The critical acclaim and box office success of the Ryan Coogler and Joe Robert Cole film Black Panther, a paean to African Nationalism and Black Power if ever there was one, has caused lots of conservatives and especially the alt-right to lose their minds. (1) Or, to be more accurate, it has helped an ongoing process of a perpetually outraged sector of society to reveal just how unhinged it is. A large swath of the right's responses to Black Panther and, perhaps more pointedly, to the film's successes fall into three categories of white supremacist grief and rationalization: 1) trolling; 2) bar-raising and goalpost shifting; and, 3) co-optation. As we shall see, these silly arguments reek of desperation and reveal the tangled arguments of white supremacy's self-justification. This reflection will briefly attempt to untangle this rhetorical and ahistorical mess. It goes without saying, #NotAllConservatives, but #EnoughToMatter.
The First Stage of Alt-Right Grief: Trolling and Fake Merit
It would have been sad had it not been so pathetic.
Even before Black Panther had appeared nationally in theaters on February 16, 2018--that is to say, even before virtually anyone had seen it--stories began to appear about a bizarre phenomenon. Alt-right trolls, possibly the spawn of the legendarily misogynistic and racist online community known as "Gamergate," had put together a coordinated effort to torpedo Black Panther's "Rotten Tomatoes" audience scores. (2) Two weeks before the movie appeared on screens across the United States and the world, it had broken all sorts of pre-sale records and was the number one daily ticket seller on Fandango. An organization with a Facebook page, "Down with Disney's Treatment of Franchises and Its Fanboys," which self-identified with the alt-right, wanted people to flood the movie's Rotten Tomatoes page with negative reviews of a film that none of them had yet seen. (3)
The group had successfully attacked the acclaimed blockbuster Star Wars: The Last Jedi in December 2018, lowering its ratings beyond all proportion based on critical responses and various other measures of fan engagement. And while the alt-right organization initially claimed that it was concerned with the treatment of various franchises and with the alleged (and utterly unsubstantiated) paying off of critics, it did not take long before members of the organization admitted their real concerns were about the elevated role of female and black characters in the movies they targeted. (4)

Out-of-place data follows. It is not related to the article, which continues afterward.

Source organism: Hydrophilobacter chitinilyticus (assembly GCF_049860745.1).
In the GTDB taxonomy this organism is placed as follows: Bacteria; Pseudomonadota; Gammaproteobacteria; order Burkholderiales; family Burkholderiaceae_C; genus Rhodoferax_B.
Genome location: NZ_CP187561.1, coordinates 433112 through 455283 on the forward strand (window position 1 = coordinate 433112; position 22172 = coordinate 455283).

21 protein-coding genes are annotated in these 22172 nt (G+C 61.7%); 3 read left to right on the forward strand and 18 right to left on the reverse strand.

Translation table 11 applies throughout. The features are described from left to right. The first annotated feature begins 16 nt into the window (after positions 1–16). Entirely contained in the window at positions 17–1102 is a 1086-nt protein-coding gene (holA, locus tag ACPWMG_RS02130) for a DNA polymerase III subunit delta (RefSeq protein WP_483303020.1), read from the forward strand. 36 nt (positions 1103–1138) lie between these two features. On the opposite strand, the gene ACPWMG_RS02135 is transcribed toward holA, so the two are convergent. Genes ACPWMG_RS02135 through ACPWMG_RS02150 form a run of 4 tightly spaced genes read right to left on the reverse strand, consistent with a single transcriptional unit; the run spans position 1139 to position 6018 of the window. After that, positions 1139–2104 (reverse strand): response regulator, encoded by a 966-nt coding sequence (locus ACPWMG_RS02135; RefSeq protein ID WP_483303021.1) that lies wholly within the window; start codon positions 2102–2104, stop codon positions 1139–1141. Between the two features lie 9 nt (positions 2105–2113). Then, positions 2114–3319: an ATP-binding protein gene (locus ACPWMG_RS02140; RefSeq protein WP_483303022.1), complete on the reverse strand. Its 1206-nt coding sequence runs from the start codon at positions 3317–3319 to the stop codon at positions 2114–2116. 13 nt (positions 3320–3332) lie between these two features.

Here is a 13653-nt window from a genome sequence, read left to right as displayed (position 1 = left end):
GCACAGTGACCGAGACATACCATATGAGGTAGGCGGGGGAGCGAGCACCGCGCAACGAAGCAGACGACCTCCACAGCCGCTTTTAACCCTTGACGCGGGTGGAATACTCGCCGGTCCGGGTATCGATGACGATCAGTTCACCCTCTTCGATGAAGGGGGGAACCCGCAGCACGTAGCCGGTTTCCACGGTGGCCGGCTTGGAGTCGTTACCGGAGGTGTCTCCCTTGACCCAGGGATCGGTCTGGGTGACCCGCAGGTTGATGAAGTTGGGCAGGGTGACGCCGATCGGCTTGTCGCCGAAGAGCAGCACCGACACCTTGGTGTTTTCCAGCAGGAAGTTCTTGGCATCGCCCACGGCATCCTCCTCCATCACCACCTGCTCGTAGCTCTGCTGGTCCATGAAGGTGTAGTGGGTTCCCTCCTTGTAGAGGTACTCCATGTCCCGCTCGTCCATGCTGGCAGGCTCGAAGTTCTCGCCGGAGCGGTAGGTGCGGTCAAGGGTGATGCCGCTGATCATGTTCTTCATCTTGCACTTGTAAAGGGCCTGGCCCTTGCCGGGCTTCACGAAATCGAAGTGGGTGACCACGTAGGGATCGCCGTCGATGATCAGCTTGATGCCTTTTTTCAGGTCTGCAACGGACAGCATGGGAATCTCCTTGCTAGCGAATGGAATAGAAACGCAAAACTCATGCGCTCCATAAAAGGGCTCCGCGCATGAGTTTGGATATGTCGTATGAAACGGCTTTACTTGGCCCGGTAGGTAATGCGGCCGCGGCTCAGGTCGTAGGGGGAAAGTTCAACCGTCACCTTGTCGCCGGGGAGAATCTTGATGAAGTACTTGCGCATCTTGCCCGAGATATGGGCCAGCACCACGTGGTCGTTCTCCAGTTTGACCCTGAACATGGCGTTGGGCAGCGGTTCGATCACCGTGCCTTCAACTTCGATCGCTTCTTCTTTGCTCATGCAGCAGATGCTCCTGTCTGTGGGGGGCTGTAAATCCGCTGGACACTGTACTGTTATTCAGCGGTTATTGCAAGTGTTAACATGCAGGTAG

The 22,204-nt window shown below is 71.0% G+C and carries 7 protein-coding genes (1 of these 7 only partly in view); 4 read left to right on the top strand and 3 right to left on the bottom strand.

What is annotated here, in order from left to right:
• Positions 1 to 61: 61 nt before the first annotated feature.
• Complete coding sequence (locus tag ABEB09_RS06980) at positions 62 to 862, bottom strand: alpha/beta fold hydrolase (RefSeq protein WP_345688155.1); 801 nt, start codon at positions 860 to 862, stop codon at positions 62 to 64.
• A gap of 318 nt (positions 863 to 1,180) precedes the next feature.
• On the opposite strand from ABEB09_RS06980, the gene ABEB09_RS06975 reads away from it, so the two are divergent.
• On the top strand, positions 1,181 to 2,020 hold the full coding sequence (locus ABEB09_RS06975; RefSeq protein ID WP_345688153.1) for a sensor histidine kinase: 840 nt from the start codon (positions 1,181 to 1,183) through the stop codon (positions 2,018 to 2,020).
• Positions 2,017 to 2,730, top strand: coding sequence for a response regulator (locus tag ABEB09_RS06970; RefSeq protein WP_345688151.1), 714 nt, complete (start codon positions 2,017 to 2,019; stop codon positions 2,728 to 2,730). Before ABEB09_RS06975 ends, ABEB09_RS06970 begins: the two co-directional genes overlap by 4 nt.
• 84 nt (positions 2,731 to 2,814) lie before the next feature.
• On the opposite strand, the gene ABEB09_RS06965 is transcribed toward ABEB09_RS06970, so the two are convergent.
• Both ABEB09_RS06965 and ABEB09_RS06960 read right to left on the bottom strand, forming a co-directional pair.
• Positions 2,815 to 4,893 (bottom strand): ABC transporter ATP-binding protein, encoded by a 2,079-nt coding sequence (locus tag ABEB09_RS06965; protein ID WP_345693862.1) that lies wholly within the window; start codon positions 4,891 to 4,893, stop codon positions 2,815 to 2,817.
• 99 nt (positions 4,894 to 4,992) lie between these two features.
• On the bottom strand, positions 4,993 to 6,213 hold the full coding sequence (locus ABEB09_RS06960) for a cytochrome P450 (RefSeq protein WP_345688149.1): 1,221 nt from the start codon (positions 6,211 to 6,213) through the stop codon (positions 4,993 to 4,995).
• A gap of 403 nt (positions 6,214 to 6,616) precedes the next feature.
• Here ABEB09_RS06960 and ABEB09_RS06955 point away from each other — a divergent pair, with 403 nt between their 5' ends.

Facebook and Rotten Tomatoes quickly shut down the alt-right effort to coordinate an attack on Black Panther's fan ratings before it could make many inroads. The same cannot be said for the movie's IMDB ratings, however, which did plummet due to similar alt-right efforts. (5)
What is most pernicious and disingenuous about these efforts is that they represent trolling efforts to game a crowd-sourced system that exists to achieve some sense of wisdom-of-the-crowds merit. In other words, flawed though they may be, these sorts of assessments are supposed to give moviegoers a sense of how their peers reacted to a movie. These alt-right efforts are therefore attempts to stuff the ballot box on movies they have not seen on purely ideological grounds almost universally based upon sexism, racism, and other forms of ethnocentrism. (6) Similarly, some alt-right trolls posted pictures depicting alleged black attacks on white Black Panther attendees. None of these pictures contained even a vague scintilla of truth, instead coming from images from video games or completely different contexts. As the title of one story on the alt-right responses to the movie suggests, Black Panther is "loved by the world, hated by trolls." (7)
The Second Stage of Alt-Right Grief: Denial, Bar-raising, and Goalpost Shifting
Dear reader, did you know that Wakanda does not exist? Are you aware that Wakanda is not a real country in a real place in the modern world of 2018? I knew that...